Downton Abbey: What English Protestants Can Teach American Catholics

Downton Abbey’s fourth season starts this month… in Britain.

Sigh.

Yes, we have to wait until January to get our fill.

So in order to whet our appetites while we wait, I thought I would offer some thoughts on how the Protestants of Downton Abbey are ironically teaching a traditional Catholic understanding of the Common Good.

As fans of the sumptuous series may recall, in a pivotal conversation with Lord Grantham over breakfast, Tom Branson – chauffer-turned-widower of Lady Sybil – laid out his vision of how the estate can become self-sufficient and secured for future generations. Up until this point, Lord Grantham had been feeling keenly displaced by the changing post-war world, particularly in his patriarchal duties to his family and all those he over whom he holds responsibility.

“Every man or woman who marries into this house,” Branson explained, “every child born into it, has to put their gifts to the family’s disposal. I’m a hard worker and have some knowledge of the land. Matthew knows the law and the nature of business. You understand the responsibilities we owe to the people around here, those who work for the estate and those who don’t. It seems to be me if we could manage to pool all of that, if we each do what we can do, then Downton has a real chance.”

dowton abbey

Branson summarized, writ small, in many ways the vocational call of all Catholics – of all people, really. It is when every man, woman and child does his or her part that the Common Good can ultimately be realized. Just as St. Paul wrote to the Corinthians, “As a body is one though it has many parts, and all the parts of the body, though many, are one body, so also Christ. (1 Cor. 12:12).”

Wittingly or not, Branson, the show’s token Catholic, is simply articulating 13th century Catholic theology. But Lord Grantham has never made a secret of his disdain for Catholicism: “I don’t want thumbscrews or the rack, but there always seems to be something Johnny Foreigner about the Catholics.” Nevertheless, he finds Branson’s argument compelling and embraces it.

Now, the Common Good, in general parlance today usually gets equated with utilitarian or communist notions, where an individual is subsumed or sacrifices something that is rightfully his for the good of a larger group. The force of communism, which completely absorbs the individual into the whole, has made it difficult to talk about the Common Good even in Catholic settings. The communist perspective, however, is a radical distortion of the older tradition heralded by the likes of St. Thomas Aquinas.

The older tradition paints a picture much closer to Branson’s depiction where everyone does his or her part to create something beyond what mere individuals are capable of doing by themselves.

Moreover, as Aquinas emphasized, the Common Good is not served if individuals are not flourishing within the group. Lord Grantham, feeling adrift in the new world order, was set aright by Branson’s suggestion that everyone has a role to play. And if Lord Grantham isn’t flourishing, the Common Good of the estate cannot be realized.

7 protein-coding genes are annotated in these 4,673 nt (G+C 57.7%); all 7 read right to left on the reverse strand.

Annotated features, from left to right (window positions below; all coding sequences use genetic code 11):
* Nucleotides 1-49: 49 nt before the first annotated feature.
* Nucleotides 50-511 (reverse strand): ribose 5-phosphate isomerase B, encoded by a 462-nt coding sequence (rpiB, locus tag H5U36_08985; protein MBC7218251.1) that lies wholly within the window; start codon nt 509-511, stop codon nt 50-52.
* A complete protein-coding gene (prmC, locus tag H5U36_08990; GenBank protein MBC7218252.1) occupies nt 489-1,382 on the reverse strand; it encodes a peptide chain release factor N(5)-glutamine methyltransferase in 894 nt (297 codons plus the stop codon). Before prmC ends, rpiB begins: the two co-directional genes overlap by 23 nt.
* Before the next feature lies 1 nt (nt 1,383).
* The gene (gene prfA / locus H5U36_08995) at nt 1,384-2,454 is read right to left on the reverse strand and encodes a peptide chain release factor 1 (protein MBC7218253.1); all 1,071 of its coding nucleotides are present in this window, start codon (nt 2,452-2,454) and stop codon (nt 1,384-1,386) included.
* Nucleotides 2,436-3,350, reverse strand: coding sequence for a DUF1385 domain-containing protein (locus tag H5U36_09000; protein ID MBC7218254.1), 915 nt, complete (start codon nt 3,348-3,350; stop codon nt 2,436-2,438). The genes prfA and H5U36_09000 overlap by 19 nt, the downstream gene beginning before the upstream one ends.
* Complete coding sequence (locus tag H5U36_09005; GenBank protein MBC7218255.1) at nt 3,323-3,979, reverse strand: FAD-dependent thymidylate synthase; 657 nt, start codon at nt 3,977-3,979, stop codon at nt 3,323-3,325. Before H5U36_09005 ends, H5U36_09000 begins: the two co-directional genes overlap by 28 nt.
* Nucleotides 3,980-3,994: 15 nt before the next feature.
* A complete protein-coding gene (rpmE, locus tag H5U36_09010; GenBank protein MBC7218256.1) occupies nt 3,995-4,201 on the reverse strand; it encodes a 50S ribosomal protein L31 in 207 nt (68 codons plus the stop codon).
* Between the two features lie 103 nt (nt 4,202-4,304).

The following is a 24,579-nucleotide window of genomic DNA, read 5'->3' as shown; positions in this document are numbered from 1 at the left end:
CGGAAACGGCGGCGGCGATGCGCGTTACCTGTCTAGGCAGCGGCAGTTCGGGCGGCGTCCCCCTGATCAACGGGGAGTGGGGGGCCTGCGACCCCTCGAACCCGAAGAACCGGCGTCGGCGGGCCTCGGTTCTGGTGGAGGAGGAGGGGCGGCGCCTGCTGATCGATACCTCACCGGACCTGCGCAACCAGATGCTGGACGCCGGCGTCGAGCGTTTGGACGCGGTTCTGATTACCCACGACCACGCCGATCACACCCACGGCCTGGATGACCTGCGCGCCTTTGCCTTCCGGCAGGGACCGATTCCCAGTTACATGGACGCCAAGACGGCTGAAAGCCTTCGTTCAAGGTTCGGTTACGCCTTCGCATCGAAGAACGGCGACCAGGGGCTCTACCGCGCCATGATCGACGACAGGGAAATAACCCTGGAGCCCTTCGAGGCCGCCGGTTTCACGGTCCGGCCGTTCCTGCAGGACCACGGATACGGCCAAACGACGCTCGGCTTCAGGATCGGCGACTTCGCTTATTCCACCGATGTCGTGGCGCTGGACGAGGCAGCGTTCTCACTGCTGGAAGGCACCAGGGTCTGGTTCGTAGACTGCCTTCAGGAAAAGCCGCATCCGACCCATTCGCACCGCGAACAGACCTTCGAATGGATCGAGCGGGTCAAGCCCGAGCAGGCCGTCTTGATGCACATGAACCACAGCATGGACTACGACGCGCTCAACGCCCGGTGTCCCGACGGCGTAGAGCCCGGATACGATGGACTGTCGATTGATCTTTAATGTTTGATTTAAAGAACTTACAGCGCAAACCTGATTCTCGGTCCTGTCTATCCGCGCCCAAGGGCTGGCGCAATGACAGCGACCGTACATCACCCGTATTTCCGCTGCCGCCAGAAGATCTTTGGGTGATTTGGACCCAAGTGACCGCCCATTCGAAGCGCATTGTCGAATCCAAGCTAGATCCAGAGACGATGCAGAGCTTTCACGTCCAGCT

The servants are every bit a part of the house and also need to flourish just as much as those who live upstairs if the common good of the household is to be realized; the problems faced by the individual servants in one way or another affect the Crawleys (think of Bates in prison), just as the problems of the Crawleys affect the servants (Carson is never happy if Lady Mary is unhappy).

Classical liberalism, hailing from Locke but passing through several interpretations, takes a different view. There is no settled agreement ultimately upon what is “the good,” except that it’s good for each individual to pursue his own good.

This leaves Catholics under liberalism in something of a pickle: on the one hand, we are all called to a vocation to build up the kingdom of God, but on the other, our political structure seems to make that vocation merely an individual call. Critics of liberalism point out that, if no one agrees upon what “the good” is, and if everyone is pursuing what is “good for him”, the Common Good cannot be realized.

Perhaps the most illustrative example of liberalism’s disconnect is in the Supreme Court’s famous “mystery clause” in Planned Parenthood v. Casey, which affirmed Roe v. Wade: “At the heart of liberty is the right to define one’s own concept of existence, of meaning, of the universe, and of the mystery of human life.” Even something as simple and fundamental to any society as pregnancy can take on various meanings because of the sliding notion of “the good.”

In the finale of the Third Season, the Crawleys visit their friends, the MacClares, in the Highlands of Scotland. Forced to sell off Duneagle Castle because they didn’t “modernize,” the family is scattering. The contrast is stark compared to Downton – and Lord Grantham makes a note of gratitude for his own good fortune – where every soul did his/her part to help Downton escape the fate of Duneage Castle.

And like great estates, great societies too fall and become mere ruins as the individuals therein forget that they all, every man, woman and child born unto it, have an important God given part and role to play.

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2 thoughts on “Downton Abbey: What English Protestants Can Teach American Catholics

  1. Will Dunkirk says:

    Beautiful piece.

  2. Patricia K. Marshall says:

    My thoughts exactly and what frustrates me all the time why we all don’t work together and use our God given gifts and talents to build up the Kingdom of God. We should all work for the common good and not be happy when our brothers and sisters suffer and we can make a difference.

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